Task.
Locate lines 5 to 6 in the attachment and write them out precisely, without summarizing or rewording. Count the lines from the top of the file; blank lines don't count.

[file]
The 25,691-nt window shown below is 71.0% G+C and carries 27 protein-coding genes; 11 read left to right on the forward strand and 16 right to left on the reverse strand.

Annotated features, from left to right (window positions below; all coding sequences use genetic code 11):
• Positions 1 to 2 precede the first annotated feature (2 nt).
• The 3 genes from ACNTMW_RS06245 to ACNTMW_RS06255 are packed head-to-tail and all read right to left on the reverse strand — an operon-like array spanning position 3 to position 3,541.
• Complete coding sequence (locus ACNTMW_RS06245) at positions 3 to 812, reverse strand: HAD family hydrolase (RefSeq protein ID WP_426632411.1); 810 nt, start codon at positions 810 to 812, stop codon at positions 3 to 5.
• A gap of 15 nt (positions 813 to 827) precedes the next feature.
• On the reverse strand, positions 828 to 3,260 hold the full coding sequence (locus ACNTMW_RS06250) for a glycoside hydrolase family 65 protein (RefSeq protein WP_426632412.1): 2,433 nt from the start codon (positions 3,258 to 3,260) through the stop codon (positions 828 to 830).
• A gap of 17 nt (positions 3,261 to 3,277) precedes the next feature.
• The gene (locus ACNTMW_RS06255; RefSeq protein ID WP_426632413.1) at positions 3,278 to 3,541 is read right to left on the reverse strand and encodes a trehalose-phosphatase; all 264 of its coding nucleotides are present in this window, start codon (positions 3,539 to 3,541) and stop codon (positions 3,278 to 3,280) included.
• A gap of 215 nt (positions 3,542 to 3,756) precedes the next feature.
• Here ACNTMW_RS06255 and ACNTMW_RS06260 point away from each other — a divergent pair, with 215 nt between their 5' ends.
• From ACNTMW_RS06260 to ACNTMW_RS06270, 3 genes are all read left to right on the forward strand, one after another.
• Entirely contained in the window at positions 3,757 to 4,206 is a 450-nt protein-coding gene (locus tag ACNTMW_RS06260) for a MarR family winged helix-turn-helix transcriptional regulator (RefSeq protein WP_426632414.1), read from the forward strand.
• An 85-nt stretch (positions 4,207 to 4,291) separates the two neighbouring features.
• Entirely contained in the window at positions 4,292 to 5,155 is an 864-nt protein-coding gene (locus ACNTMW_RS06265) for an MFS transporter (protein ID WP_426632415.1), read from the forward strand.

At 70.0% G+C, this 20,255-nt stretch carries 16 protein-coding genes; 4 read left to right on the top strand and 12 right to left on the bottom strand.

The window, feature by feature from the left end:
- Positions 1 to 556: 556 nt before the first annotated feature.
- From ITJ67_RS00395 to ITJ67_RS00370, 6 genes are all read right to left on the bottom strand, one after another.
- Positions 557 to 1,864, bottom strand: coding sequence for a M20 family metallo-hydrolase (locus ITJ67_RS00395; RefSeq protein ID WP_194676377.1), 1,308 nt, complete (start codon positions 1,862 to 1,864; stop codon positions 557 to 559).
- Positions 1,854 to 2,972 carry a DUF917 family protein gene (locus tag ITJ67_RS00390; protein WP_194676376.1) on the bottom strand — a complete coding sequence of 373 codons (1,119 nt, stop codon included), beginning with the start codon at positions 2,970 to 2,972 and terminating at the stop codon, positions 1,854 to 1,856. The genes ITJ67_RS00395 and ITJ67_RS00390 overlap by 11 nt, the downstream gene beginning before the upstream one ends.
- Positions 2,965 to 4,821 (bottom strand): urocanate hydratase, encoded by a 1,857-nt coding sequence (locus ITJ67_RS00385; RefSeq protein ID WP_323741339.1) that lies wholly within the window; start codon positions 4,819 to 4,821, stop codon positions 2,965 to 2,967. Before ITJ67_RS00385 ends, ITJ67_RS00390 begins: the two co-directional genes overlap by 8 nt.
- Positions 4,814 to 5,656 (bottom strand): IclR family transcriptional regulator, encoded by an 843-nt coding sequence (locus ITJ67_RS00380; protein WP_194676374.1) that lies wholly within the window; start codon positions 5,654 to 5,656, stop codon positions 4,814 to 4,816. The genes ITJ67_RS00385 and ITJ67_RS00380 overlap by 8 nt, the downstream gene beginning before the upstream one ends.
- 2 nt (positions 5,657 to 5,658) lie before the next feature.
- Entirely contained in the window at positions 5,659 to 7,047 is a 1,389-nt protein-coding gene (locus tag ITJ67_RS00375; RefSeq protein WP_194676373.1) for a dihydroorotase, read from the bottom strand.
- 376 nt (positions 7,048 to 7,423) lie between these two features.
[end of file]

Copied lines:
• Complete coding sequence (locus ACNTMW_RS06245) at positions 3 to 812, reverse strand: HAD family hydrolase (RefSeq protein ID WP_426632411.1); 810 nt, start codon at positions 810 to 812, stop codon at positions 3 to 5.
• A gap of 15 nt (positions 813 to 827) precedes the next feature.